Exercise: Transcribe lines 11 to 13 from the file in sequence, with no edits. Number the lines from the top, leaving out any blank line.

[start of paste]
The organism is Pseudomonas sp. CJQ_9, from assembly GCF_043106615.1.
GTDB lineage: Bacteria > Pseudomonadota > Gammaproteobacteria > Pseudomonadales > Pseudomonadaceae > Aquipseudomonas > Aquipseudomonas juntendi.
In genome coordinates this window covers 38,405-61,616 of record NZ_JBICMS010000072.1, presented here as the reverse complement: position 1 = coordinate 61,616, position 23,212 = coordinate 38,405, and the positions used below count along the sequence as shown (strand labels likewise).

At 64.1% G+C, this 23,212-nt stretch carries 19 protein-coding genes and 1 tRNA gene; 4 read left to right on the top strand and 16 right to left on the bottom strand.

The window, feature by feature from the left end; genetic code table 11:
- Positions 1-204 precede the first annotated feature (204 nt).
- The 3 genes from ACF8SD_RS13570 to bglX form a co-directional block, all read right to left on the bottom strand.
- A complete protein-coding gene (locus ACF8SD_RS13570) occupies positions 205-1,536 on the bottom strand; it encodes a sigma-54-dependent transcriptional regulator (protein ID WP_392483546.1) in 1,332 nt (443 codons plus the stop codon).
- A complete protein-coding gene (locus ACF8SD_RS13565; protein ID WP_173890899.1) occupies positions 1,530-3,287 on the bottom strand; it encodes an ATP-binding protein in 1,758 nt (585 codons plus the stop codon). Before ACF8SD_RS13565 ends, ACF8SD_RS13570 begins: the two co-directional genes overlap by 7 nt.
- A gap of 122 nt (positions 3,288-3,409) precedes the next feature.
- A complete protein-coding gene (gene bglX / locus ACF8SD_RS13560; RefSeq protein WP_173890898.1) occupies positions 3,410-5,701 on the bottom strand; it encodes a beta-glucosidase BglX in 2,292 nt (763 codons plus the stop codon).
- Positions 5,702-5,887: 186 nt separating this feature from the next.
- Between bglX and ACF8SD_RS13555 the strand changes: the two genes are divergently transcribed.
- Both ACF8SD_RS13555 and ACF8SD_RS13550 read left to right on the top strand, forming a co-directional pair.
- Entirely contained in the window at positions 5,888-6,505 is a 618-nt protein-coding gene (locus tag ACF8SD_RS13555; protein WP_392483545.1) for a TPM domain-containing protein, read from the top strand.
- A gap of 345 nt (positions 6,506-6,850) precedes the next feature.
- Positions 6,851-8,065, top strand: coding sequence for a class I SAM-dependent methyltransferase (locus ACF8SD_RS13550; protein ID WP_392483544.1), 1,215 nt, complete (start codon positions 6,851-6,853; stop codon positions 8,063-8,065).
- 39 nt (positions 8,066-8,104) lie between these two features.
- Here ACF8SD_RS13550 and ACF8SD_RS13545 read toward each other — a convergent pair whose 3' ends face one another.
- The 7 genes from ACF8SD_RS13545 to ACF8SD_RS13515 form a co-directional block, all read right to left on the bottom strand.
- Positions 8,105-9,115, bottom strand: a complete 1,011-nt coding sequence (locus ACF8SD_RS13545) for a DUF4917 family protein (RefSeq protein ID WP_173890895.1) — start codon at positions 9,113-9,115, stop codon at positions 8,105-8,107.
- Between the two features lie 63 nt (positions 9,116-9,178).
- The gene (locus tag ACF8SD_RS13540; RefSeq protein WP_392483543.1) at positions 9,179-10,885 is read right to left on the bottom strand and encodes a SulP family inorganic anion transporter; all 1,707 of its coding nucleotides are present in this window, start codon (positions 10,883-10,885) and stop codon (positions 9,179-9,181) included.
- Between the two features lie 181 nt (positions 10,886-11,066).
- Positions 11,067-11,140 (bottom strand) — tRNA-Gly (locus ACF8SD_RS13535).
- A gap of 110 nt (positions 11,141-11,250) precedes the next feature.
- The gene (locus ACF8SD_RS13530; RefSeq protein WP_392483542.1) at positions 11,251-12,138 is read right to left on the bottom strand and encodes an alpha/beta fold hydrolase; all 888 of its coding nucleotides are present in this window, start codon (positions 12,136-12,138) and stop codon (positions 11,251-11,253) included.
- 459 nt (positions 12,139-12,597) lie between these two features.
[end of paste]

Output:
- A complete protein-coding gene (gene bglX / locus ACF8SD_RS13560; RefSeq protein WP_173890898.1) occupies positions 3,410-5,701 on the bottom strand; it encodes a beta-glucosidase BglX in 2,292 nt (763 codons plus the stop codon).
- Positions 5,702-5,887: 186 nt separating this feature from the next.
- Between bglX and ACF8SD_RS13555 the strand changes: the two genes are divergently transcribed.